Fabio Gramazio: Katalogdaten im Herbstsemester 2017

NameHerr Prof. Fabio Gramazio
LehrgebietArchitektur und Digitale Fabrikation
Adresse
Architektur & Digitale Fabrikation
ETH Zürich, HIB E 43
Stefano-Franscini-Platz 1
8093 Zürich
SWITZERLAND
Fax+41 44 633 10 50
E-Mailgramazio@arch.ethz.ch
DepartementArchitektur
BeziehungOrdentlicher Professor

NummerTitelECTSUmfangDozierende
051-1225-17LIntegrated Discipline Architecture and Digital Fabrication (F.Gramazio/M.Kohler) Information Belegung eingeschränkt - Details anzeigen 3 KP2UF. Gramazio, M. Kohler
KurzbeschreibungThe Integrated Discipline deals with the interrelation between material and algorithmic design. The direct control of production data opens up new possibilities for design strategies that are exempt from the limitations of standard CAD software. The Integration of process, function and design allows for a new approach to the production of architecture.
LernzielData and material, programming and construction are interwoven. This synthesis is enabled by the techniques of digital fabrication, which allows the architect to control the manufacturing process through design data. Material is thus enriched by information; material becomes “informed.” In the future, architects’ ideas will permeate the fabrication process in its entirety. This new situation transforms the possibilities and thus the professional scope of the architect.
InhaltWe use the term digital materiality to describe an emergent transformation in the expression of architecture. Materiality is increasingly being enriched with digital characteristics, which substantially affect architecture’s physis. Digital materiality evolves through the interplay between digital and material processes in design and construction. The synthesis of two seemingly distinct worlds – the digital and the material – generates new, self-evident realities. Data and material, programming and construction are interwoven. This synthesis is enabled by the techniques of digital fabrication, which allows the architect to control the manufacturing process through design data. Material is thus enriched by information; material becomes “informed.” In the future, architects’ ideas will permeate the fabrication process in its entirety. This new situation transforms the possibilities and thus the professional scope of the architect.
052-1127-17LArchitectural Design V-IX: Robotic Landscapes (Girot/Gramazio/Kohler Research) Information
Please register (www.mystudies.ethz.ch) only after the internal enrolment for the design classes (see http://www.einschreibung.arch.ethz.ch/design.php).

Project grading at semester end is based on the list of enrolments on Friday 3rd November 2017, 24:00 h (valuation date) only.
Ultimate deadline to unsubscribe or enroll for the studio is Friday 3rd November 2017, 24:00 h.
14 KP16UC. Girot, F. Gramazio
KurzbeschreibungThe HS 2017 Robotic Landscapes Design Studio is a collaboration between the Chair of Christophe Girot and Gramazio Kohler Research. It will explore the robotic manipulation of local topography to create a new linear landscape park and sound barrier along the A2 in the lower Valle Riviera, Ticino.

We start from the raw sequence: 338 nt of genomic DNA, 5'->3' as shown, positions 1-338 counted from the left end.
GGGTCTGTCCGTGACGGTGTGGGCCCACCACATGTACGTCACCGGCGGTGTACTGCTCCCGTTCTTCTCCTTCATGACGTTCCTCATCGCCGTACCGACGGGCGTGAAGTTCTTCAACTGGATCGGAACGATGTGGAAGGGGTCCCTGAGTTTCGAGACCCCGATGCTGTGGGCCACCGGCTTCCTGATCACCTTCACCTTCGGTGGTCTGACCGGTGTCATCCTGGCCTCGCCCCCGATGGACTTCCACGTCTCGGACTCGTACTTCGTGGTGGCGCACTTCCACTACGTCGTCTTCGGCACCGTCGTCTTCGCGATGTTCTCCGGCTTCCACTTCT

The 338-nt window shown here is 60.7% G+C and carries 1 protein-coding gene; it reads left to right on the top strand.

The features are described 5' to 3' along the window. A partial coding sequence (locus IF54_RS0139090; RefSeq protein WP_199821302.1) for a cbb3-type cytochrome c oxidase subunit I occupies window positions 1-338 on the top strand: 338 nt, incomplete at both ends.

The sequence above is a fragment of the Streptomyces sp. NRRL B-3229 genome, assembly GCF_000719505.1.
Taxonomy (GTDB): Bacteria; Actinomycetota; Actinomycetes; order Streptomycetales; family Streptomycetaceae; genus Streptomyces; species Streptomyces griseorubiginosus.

LernzielThe design work will follow the precepts of a site-specific approach with an emphasis on precise terrain modelling. There will be a conceptual approach to this studio as well as a pragmatic approach to problem solving. The studio methodology will combine analogue design tools with digital design tools and fabrication. Workshops on soil textures, robotic fabrication and physical landscape modeling (cnc) will guide the students in form finding methods. This studio will give students the opportunity to develop their skills in the area of large scale landscape architecture and robotic fabrication.
InhaltInnovative topological modelling methods will be used to study the shaping of formless soil material with robotic fabrication processes. The goal of the studio is to define a new landscape topology with regard to acoustic performance through robotic fabrication. Students are asked to develop tangible and precise landscape structures at various stages, phases, and scales over time.
SkriptBooklet and reader will be provided at the introduction.

For further information see:
http://girot.arch.ethz.ch/
Voraussetzungen / Besonderes- Introduction: Tuesday 19.9.2017, HIB Open Space 2, 10:00h
- The number of participants is limited to 18 students
- The studio includes a site visit trip
- The studio includes "Integrierte Disziplin Planung"
- The studio space is ETH Hönggerberg HIL C40.1 / C40.7
- The studio includes individual and team work
- Language of instruction is English; Assistance in English and German
063-0621-17LArchitecture and Digital Fabrication (Thesis Elective) Information
Enrollment only for Master students of the 2011 curriculum!
6 KP11AF. Gramazio, M. Kohler
KurzbeschreibungAdvance in technology revolutionizes design and fabrication processes within architecture. Digital fabrication allows immediate production from design data. The architect as author of these data takes a key role in this development.
This course focuses on strategies for architectural production by means of algorithmic design tools and computer controlled fabrication methods.
LernzielThe goal of the „Wahlfacharbeit“ is the in depth analysis of a topic in the field of digital design and fabrication. The students should develop a personal, algorithmic design system till fabrication. A theoretic placement of the work within the current research discourse is desirable.
InhaltWe use the term digital materiality to describe an emergent transformation in the expression of architecture. Materiality is increasingly being enriched with digital characteristics, which substantially affect architecture’s physis. Digital materiality evolves through the interplay between digital and material processes in design and construction. The synthesis of two seemingly distinct worlds – the digital and the material – generates new, self-evident realities. Data and material, programming and construction are interwoven. This synthesis is enabled by the techniques of digital fabrication, which allows the architect to control the manufacturing process through design data. Material is thus enriched by information; material becomes “informed.” In the future, architects’ ideas will permeate the fabrication process in its entirety. This new situation transforms the possibilities and thus the professional scope of the architect.